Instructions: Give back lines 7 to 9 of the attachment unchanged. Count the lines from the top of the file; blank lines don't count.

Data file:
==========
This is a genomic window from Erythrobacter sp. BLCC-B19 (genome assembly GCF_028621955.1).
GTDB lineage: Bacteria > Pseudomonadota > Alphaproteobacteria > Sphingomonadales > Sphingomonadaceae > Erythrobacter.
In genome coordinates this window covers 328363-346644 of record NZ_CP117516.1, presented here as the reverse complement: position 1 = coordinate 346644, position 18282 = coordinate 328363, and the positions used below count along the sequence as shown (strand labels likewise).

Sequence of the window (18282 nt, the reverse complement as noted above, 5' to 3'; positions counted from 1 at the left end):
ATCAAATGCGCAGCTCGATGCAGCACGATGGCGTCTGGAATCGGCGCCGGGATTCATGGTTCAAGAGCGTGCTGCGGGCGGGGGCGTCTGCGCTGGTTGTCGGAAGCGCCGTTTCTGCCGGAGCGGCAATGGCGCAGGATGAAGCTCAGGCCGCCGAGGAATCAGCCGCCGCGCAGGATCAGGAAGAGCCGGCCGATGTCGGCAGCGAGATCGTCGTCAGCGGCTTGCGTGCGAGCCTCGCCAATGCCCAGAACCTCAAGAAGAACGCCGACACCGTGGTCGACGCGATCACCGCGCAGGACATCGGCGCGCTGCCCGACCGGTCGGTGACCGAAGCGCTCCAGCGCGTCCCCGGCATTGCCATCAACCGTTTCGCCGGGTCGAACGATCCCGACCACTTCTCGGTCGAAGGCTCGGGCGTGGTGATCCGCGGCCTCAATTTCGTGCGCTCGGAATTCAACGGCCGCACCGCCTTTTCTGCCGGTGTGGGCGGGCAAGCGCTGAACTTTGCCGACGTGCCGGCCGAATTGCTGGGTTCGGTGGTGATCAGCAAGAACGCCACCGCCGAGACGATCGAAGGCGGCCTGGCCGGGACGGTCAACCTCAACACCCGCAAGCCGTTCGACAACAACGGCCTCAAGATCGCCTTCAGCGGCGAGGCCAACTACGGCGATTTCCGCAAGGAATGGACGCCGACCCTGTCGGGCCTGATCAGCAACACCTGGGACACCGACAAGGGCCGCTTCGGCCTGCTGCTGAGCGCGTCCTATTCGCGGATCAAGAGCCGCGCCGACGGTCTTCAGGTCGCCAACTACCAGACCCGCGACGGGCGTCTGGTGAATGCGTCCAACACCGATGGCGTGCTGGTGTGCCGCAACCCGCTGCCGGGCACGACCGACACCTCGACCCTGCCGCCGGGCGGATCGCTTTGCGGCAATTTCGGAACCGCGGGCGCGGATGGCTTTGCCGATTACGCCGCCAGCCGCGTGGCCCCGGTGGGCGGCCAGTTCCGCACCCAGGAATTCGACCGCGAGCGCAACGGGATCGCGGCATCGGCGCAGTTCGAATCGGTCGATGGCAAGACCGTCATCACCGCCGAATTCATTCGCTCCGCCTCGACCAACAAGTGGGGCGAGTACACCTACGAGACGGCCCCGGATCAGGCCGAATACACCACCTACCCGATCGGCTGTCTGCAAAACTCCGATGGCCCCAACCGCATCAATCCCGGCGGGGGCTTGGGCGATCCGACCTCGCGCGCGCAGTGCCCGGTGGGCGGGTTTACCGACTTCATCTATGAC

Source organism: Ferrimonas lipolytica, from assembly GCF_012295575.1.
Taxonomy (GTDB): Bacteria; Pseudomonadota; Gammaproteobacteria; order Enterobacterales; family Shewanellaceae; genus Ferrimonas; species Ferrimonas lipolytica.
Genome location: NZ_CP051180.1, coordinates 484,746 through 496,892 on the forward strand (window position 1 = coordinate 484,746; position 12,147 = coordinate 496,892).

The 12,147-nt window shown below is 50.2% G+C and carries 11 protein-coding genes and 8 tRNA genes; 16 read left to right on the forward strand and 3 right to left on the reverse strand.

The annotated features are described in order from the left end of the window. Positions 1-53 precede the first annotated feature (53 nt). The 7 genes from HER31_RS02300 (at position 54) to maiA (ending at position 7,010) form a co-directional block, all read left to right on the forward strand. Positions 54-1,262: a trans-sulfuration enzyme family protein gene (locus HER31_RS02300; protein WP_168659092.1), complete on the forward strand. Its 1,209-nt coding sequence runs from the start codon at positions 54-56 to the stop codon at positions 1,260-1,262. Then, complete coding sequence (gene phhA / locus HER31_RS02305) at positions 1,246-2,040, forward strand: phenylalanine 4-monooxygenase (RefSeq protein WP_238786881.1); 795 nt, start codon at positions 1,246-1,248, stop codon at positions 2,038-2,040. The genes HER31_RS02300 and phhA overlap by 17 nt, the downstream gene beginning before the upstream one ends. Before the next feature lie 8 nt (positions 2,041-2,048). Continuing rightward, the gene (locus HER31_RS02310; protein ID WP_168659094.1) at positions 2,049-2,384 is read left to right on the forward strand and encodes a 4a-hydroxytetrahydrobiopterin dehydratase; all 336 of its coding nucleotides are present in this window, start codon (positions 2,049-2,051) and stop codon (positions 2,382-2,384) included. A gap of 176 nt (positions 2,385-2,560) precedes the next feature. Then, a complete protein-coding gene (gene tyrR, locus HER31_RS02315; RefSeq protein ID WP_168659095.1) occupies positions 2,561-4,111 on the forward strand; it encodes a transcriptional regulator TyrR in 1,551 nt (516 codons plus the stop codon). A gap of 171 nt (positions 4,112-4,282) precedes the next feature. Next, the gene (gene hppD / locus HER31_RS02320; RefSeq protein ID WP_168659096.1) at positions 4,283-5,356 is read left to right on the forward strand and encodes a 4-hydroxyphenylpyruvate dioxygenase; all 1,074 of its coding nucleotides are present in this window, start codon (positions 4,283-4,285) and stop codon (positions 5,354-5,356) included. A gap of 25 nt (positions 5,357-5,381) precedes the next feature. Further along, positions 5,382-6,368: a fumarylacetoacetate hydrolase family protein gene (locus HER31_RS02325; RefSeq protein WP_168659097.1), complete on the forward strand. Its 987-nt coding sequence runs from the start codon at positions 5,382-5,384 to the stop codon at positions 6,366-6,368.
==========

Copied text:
Taxonomy (GTDB): Bacteria; Pseudomonadota; Gammaproteobacteria; order Enterobacterales; family Shewanellaceae; genus Ferrimonas; species Ferrimonas lipolytica.
Genome location: NZ_CP051180.1, coordinates 484,746 through 496,892 on the forward strand (window position 1 = coordinate 484,746; position 12,147 = coordinate 496,892).

The 12,147-nt window shown below is 50.2% G+C and carries 11 protein-coding genes and 8 tRNA genes; 16 read left to right on the forward strand and 3 right to left on the reverse strand.